• Although the film was generally advertised as a Werner Herzog-David Lynch collaboration, Lynch was in fact only an executive producer and did not actively participate in the making of the film. According to Chloë, he was never seen on set (Tokion, 2009).
• In addition to locations in Los Angeles and San Diego, California, scenes in My Son, My Son, What Have Ye Done were also shot in Peru, Mexico and China. The main location for the shoot was a real home in Point Loma, San Diego. Although this was near Mark Yavorsky’s home, director Herzog says this was only a coincidence and a financial decision. Herzog had also originally set the rafting trip scene at the Braldu River in the western Himalayas, where Yavorsky had had his life-changing experience as well, but for safety reasons did not wish to film in Northern Pakistan.
Reviews on My Son, My Son, What Have Ye Done were mixed upon the film’s 2009 release and the film went largely unnoticed by the larger audiences. While Michael Shannon’s haunting lead was generally praised by the critics, the overall mystery surrounding his character and decisions were — by constrast — a frequent source of exasperation.
• Rating: Internet Movie Database: 6.3/10 with c. 7,400 user votes counted
• Rating: MetaCritic: 59/100 metascore, “Mixed or average reviews”
• Rating: Rotten Tomatoes: 50% positive reviews (“Rotten”)
Extracts from professional movie reviews:
“The result is a film that gets increasingly under our skin as it goes along, tying up loose ends along the way while leaving other things maddeningly out of reach. This offbeat storytelling may infuriate moviegoers who like tidy plotting, but for fans of bold filmmaking that challenges our perceptions of real events, this is simply stunning. The flashbacks alone are worth the price of admission, from the fateful river trip in Peru to flaring tensions in the theatre group to, most outrageously (and most Lynchian), the bizarre relationship between Brad and his mum. […] Along the way, Herzog offers some potent commentary about fanaticism, and he sparks his cast to truly remarkable performances, including a series of eerily frozen tableaux. Shannon is especially good as the unhinged young man whose world seems to spiral into a sort of Inca tragedy, with Zabriskie stealing her scenes by simply deploying those magnificent eyes. This isn’t a whodunit, and it doesn’t really explain why either, but as an exploration of one man’s increasingly erratic behaviour, it’s pure magic.”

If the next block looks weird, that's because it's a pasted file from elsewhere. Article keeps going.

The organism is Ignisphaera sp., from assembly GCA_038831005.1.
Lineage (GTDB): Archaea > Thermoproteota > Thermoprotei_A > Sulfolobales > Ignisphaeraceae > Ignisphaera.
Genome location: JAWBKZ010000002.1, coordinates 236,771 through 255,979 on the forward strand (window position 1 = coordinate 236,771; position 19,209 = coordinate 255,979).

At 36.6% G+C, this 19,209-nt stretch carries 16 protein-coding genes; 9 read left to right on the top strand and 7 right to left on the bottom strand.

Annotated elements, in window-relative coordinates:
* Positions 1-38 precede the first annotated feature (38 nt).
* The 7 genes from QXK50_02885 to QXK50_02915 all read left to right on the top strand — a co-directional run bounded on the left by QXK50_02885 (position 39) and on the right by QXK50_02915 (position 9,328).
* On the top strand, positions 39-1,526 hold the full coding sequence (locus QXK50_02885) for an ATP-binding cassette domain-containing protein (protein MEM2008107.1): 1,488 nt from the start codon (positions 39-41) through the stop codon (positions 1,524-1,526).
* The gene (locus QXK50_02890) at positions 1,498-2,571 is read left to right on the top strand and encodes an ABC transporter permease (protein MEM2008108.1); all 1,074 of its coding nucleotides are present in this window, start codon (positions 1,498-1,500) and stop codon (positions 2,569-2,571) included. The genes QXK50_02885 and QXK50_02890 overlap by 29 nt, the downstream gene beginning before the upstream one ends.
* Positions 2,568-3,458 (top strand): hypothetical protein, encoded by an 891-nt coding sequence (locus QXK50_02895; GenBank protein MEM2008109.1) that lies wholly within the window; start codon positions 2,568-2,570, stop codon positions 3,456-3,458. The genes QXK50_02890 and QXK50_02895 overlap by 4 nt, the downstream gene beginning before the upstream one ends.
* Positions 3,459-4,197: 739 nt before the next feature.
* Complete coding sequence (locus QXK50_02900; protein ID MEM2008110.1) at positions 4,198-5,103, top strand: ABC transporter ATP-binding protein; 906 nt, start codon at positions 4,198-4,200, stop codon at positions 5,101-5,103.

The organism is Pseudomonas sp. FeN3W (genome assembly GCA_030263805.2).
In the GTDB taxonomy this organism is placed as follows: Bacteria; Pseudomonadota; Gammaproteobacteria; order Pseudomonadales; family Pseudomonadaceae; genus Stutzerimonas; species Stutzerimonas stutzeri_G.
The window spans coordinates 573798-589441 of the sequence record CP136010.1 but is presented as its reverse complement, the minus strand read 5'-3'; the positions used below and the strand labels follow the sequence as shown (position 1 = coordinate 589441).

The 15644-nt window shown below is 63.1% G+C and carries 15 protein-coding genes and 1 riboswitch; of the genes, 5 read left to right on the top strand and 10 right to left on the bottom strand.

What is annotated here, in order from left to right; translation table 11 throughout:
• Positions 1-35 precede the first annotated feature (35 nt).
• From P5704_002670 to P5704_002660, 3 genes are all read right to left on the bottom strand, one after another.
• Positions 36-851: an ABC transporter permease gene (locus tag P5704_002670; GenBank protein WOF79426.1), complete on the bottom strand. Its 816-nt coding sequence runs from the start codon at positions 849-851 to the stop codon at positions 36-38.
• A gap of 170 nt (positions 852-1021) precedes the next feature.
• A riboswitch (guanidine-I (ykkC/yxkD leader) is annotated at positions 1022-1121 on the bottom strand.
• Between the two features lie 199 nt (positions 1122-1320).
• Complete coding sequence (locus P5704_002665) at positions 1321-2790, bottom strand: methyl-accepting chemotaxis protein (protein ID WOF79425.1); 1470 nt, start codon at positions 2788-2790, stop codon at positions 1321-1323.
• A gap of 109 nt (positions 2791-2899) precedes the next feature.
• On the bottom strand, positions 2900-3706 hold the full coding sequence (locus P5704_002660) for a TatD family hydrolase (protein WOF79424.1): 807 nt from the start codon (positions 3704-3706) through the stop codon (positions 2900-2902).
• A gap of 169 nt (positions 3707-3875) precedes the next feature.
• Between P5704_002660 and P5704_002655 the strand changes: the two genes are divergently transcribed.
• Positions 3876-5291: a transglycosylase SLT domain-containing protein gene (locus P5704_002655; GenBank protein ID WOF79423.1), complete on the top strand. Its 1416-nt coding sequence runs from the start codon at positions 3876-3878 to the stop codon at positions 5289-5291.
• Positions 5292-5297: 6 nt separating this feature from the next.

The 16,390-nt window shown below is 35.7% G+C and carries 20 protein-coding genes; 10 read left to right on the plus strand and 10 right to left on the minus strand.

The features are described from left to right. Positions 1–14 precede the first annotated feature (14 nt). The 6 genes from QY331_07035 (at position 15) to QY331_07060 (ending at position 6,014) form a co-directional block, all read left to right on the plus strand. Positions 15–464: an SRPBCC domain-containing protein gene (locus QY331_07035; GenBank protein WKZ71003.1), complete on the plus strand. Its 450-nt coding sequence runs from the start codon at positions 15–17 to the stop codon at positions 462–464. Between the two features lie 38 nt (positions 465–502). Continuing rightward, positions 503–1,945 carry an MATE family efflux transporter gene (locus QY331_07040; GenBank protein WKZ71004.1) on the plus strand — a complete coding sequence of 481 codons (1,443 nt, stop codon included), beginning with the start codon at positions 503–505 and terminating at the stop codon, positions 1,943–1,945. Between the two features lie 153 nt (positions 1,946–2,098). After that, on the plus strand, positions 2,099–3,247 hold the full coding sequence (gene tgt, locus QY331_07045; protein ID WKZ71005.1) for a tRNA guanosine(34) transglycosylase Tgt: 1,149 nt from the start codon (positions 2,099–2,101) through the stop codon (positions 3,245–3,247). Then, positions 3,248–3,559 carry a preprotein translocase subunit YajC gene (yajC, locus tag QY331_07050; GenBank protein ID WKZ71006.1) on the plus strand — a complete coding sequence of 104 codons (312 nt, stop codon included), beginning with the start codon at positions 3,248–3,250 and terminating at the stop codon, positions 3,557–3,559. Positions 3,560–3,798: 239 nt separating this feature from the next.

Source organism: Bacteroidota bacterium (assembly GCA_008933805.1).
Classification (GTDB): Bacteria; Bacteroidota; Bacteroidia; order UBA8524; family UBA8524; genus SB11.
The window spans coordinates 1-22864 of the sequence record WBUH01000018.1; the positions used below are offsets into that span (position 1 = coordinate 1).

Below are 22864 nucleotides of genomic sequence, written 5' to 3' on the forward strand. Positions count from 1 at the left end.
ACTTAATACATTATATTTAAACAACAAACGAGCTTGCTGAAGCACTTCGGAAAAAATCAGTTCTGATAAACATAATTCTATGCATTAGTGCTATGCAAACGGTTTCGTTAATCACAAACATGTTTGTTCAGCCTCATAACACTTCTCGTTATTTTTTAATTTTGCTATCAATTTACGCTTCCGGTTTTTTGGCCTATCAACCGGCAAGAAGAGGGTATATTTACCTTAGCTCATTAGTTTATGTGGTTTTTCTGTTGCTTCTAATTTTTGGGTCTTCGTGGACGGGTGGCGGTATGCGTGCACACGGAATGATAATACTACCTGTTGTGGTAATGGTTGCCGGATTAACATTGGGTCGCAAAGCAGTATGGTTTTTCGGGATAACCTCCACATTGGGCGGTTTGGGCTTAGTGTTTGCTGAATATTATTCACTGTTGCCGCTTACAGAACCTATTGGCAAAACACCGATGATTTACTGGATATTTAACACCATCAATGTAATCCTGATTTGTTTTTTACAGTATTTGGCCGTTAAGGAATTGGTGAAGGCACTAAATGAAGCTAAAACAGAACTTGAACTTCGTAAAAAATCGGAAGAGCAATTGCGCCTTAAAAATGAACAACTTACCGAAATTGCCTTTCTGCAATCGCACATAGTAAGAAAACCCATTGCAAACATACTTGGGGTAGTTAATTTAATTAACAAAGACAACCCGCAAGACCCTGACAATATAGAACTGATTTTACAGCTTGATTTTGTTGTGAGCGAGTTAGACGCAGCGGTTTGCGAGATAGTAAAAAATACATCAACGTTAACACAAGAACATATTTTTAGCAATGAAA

– Rich Cline, Shadows on the Wall